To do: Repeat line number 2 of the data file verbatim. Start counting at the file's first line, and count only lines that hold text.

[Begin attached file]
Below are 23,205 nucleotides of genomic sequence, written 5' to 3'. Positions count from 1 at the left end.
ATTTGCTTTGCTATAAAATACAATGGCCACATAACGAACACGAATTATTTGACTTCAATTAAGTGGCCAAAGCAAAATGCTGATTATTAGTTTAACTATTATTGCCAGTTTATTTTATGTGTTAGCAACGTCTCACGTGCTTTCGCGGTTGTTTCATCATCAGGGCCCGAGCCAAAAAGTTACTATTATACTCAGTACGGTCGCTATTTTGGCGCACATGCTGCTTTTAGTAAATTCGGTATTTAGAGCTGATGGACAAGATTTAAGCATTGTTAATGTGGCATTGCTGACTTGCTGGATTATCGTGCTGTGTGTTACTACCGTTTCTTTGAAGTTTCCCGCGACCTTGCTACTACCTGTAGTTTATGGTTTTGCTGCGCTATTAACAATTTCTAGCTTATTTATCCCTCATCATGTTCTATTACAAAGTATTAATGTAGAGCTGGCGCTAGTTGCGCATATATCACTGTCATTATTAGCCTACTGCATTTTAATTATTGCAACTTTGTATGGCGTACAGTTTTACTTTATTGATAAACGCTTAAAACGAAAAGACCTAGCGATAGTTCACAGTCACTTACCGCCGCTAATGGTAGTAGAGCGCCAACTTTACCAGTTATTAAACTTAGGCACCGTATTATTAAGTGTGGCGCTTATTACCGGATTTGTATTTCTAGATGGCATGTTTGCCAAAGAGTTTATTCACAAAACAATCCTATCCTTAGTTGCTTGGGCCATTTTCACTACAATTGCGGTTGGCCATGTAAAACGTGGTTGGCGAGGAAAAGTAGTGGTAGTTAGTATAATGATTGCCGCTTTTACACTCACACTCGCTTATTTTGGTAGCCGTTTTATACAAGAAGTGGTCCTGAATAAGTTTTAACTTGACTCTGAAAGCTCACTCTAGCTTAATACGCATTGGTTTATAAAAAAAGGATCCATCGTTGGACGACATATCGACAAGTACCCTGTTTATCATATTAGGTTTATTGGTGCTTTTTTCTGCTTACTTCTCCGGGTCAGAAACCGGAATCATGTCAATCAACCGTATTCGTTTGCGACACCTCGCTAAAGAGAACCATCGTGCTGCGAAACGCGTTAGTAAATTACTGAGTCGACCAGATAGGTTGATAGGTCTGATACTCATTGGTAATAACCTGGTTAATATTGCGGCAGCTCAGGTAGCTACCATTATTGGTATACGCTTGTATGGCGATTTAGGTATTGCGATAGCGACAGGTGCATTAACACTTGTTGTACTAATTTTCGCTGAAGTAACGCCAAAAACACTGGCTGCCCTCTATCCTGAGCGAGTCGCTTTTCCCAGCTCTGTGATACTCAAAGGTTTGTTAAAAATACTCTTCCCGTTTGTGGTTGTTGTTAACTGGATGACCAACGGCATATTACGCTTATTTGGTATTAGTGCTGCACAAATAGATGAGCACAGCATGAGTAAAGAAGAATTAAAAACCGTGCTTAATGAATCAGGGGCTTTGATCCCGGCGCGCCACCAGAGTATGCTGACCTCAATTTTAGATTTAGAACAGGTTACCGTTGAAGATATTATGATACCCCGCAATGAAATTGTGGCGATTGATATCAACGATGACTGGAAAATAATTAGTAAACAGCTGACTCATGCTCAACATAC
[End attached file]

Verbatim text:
ATTTGCTTTGCTATAAAATACAATGGCCACATAACGAACACGAATTATTTGACTTCAATTAAGTGGCCAAAGCAAAATGCTGATTATTAGTTTAACTATTATTGCCAGTTTATTTTATGTGTTAGCAACGTCTCACGTGCTTTCGCGGTTGTTTCATCATCAGGGCCCGAGCCAAAAAGTTACTATTATACTCAGTACGGTCGCTATTTTGGCGCACATGCTGCTTTTAGTAAATTCGGTATTTAGAGCTGATGGACAAGATTTAAGCATTGTTAATGTGGCATTGCTGACTTGCTGGATTATCGTGCTGTGTGTTACTACCGTTTCTTTGAAGTTTCCCGCGACCTTGCTACTACCTGTAGTTTATGGTTTTGCTGCGCTATTAACAATTTCTAGCTTATTTATCCCTCATCATGTTCTATTACAAAGTATTAATGTAGAGCTGGCGCTAGTTGCGCATATATCACTGTCATTATTAGCCTACTGCATTTTAATTATTGCAACTTTGTATGGCGTACAGTTTTACTTTATTGATAAACGCTTAAAACGAAAAGACCTAGCGATAGTTCACAGTCACTTACCGCCGCTAATGGTAGTAGAGCGCCAACTTTACCAGTTATTAAACTTAGGCACCGTATTATTAAGTGTGGCGCTTATTACCGGATTTGTATTTCTAGATGGCATGTTTGCCAAAGAGTTTATTCACAAAACAATCCTATCCTTAGTTGCTTGGGCCATTTTCACTACAATTGCGGTTGGCCATGTAAAACGTGGTTGGCGAGGAAAAGTAGTGGTAGTTAGTATAATGATTGCCGCTTTTACACTCACACTCGCTTATTTTGGTAGCCGTTTTATACAAGAAGTGGTCCTGAATAAGTTTTAACTTGACTCTGAAAGCTCACTCTAGCTTAATACGCATTGGTTTATAAAAAAAGGATCCATCGTTGGACGACATATCGACAAGTACCCTGTTTATCATATTAGGTTTATTGGTGCTTTTTTCTGCTTACTTCTCCGGGTCAGAAACCGGAATCATGTCAATCAACCGTATTCGTTTGCGACACCTCGCTAAAGAGAACCATCGTGCTGCGAAACGCGTTAGTAAATTACTGAGTCGACCAGATAGGTTGATAGGTCTGATACTCATTGGTAATAACCTGGTTAATATTGCGGCAGCTCAGGTAGCTACCATTATTGGTATACGCTTGTATGGCGATTTAGGTATTGCGATAGCGACAGGTGCATTAACACTTGTTGTACTAATTTTCGCTGAAGTAACGCCAAAAACACTGGCTGCCCTCTATCCTGAGCGAGTCGCTTTTCCCAGCTCTGTGATACTCAAAGGTTTGTTAAAAATACTCTTCCCGTTTGTGGTTGTTGTTAACTGGATGACCAACGGCATATTACGCTTATTTGGTATTAGTGCTGCACAAATAGATGAGCACAGCATGAGTAAAGAAGAATTAAAAACCGTGCTTAATGAATCAGGGGCTTTGATCCCGGCGCGCCACCAGAGTATGCTGACCTCAATTTTAGATTTAGAACAGGTTACCGTTGAAGATATTATGATACCCCGCAATGAAATTGTGGCGATTGATATCAACGATGACTGGAAAATAATTAGTAAACAGCTGACTCATGCTCAACATAC